Reflecting on his experience, Elanghovan said he understood the plight of the three Malaysian climbers who were recently stranded on Mount Denali. The incident also resulted in the death of one of the climbers.

He said at high altitudes where the weather conditions are unpredictable, climbers face risks such as frostbite, especially on the hands and feet; high-altitude cerebral edema (HACE); high-altitude pulmonary edema (HAPE); and hypothermia, all of which can be fatal.

"Alaska, located within the Arctic Circle, experiences 24-hour daylight (midnight sun phenomenon) from mid-April to mid-July. During that period, the vast snow-covered areas present additional risks. If the weather turns bad and food supplies run low, the body becomes increasingly cold, which can lead to hypothermia, HACE or HAPE," he explained.


Acknowledging that mountain climbing expeditions involve hefty expenditure, Elanghovan said he had to sell his second house in Shah Alam, Selangor, using the RM300,000 he got from the sale to cover his expenses.

He added he is grateful to his wife and two children for understanding and fully supporting him despite the high risks involved.

He said in the case of the Mount Denali expedition, which cost him about RM40,000 including airfare, he chose not to hire a mountain guide as that would have set him back about US$12,000 (RM56,598).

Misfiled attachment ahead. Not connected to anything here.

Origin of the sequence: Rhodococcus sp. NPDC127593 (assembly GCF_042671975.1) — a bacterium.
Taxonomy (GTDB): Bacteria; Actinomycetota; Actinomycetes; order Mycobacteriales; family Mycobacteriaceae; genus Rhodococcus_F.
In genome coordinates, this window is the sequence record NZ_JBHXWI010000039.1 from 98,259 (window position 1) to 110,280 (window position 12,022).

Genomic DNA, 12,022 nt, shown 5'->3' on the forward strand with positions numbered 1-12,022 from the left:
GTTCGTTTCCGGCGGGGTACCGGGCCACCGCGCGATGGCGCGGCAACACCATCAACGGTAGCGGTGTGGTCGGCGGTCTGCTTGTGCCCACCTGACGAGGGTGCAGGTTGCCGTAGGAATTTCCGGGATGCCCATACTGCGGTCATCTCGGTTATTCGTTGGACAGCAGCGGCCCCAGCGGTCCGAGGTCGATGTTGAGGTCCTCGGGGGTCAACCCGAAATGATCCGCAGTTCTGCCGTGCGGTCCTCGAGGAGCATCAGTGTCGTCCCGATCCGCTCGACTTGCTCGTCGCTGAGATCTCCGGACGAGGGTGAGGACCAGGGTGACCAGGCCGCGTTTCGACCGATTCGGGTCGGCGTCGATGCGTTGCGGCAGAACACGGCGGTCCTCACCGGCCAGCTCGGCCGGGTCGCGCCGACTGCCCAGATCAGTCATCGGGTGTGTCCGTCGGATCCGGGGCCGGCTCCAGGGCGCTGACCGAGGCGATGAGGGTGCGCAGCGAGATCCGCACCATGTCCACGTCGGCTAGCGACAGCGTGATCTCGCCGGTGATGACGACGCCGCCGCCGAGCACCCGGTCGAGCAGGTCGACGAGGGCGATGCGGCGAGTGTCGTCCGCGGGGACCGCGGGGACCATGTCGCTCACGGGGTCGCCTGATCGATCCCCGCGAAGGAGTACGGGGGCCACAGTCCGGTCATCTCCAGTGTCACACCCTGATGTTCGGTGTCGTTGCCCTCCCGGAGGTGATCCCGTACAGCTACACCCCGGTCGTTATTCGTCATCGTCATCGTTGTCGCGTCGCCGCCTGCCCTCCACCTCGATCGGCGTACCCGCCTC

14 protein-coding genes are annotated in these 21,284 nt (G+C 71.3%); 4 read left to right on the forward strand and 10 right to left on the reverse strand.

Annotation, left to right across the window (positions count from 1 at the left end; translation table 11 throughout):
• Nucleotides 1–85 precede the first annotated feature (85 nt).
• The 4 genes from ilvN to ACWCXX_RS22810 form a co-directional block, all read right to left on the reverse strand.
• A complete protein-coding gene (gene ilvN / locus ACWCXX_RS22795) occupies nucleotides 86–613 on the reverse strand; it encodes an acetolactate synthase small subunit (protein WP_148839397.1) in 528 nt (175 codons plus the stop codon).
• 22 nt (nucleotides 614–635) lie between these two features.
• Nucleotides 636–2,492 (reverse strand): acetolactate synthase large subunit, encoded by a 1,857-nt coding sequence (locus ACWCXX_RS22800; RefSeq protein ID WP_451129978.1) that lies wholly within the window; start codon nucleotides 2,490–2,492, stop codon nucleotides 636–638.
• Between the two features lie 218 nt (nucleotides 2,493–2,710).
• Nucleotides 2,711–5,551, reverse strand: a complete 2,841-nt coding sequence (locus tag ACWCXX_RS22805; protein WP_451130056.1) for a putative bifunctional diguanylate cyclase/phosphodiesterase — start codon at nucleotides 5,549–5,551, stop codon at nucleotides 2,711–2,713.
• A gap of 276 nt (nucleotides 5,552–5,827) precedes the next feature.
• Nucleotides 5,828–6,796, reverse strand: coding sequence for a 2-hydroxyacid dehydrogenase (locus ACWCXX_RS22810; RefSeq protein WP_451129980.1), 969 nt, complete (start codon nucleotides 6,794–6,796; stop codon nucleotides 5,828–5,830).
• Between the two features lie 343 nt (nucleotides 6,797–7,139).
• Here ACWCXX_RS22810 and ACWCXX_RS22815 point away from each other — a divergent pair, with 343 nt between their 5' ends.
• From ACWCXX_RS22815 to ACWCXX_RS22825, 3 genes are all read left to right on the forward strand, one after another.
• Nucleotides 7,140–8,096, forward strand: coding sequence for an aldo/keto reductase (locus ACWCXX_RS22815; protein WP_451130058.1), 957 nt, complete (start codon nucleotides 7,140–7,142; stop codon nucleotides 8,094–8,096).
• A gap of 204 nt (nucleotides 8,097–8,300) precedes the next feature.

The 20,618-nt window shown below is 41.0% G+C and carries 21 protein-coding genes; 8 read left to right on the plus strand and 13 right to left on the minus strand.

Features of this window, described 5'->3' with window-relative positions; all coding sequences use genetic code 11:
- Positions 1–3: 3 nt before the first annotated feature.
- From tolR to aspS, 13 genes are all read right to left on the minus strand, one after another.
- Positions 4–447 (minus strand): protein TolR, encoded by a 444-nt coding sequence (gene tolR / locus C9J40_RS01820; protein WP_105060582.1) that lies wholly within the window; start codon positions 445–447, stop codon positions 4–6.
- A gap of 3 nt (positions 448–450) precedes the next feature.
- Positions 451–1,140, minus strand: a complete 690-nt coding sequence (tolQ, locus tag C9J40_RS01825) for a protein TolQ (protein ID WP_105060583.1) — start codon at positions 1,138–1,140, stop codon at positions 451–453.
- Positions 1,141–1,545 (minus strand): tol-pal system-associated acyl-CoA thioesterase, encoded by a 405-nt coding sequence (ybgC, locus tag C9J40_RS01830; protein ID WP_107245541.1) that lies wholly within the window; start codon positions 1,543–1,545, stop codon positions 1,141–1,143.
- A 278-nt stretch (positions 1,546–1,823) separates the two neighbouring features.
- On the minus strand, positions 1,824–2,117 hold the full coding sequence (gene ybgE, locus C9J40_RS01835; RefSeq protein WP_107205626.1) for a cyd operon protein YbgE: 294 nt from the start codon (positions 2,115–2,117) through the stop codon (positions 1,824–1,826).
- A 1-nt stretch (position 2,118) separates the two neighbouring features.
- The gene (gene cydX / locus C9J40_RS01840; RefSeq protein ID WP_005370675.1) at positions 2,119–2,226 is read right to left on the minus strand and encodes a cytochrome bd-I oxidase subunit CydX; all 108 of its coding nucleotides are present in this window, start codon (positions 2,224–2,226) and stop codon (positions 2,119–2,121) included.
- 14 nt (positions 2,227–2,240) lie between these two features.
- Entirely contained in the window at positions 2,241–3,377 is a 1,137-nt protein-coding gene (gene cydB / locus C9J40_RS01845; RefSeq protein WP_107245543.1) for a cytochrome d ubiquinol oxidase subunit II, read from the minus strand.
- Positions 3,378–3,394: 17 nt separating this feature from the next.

Elanghovan said it is also vital for mountain climbers to keep themselves healthy and physically fit.

He neither smokes nor consumes alcoholic beverages, firmly believing in maintaining a healthy daily routine and always having a positive mindset.

"I was raised in Cameron Highlands (Pahang)… my house was close to the forest and hills and I used to go into the forest regularly in search of wood. The forest became my second home," said Elanghovan, who has climbed 20 of the highest mountains in Malaysia.

He said he became serious about mountain climbing when he was in his 50s. At that time, he was searching for a new activity to keep his body and mind healthy and energetic after retirement.

"There is no such thing as being too late... anyone can pursue any field or at least choose an activity that can be beneficial in old age. The most important thing is to maintain good health and take care of your diet," he said.

Elanghovan also hopes his success in conquering three of the world's highest peaks will open up opportunities for him to collaborate with various organisations, especially in fulfilling his ambition of climbing the Seven Summits, comprising the highest peak on each of the seven continents.

"But costs play a significant role, so I hope I can find organisations willing to collaborate with me on my mission.

"Even though I am in my 60s, I've confidence in my abilities, and my physical fitness is still good. I am ready to share my knowledge and experience with anyone, especially young people. Hopefully, my experience can benefit others," he said.

Among the peaks Elanghovan has set his mind on summiting are Mount Elbrus (5,642 m) in Russia; Mount Aconcagua (6,961 m) in Argentina, South America; Mount Vinson Massif (4,892 m) in Antarctica; and Mount Kosciuszko (2,228 m) in Australia. – BERNAMA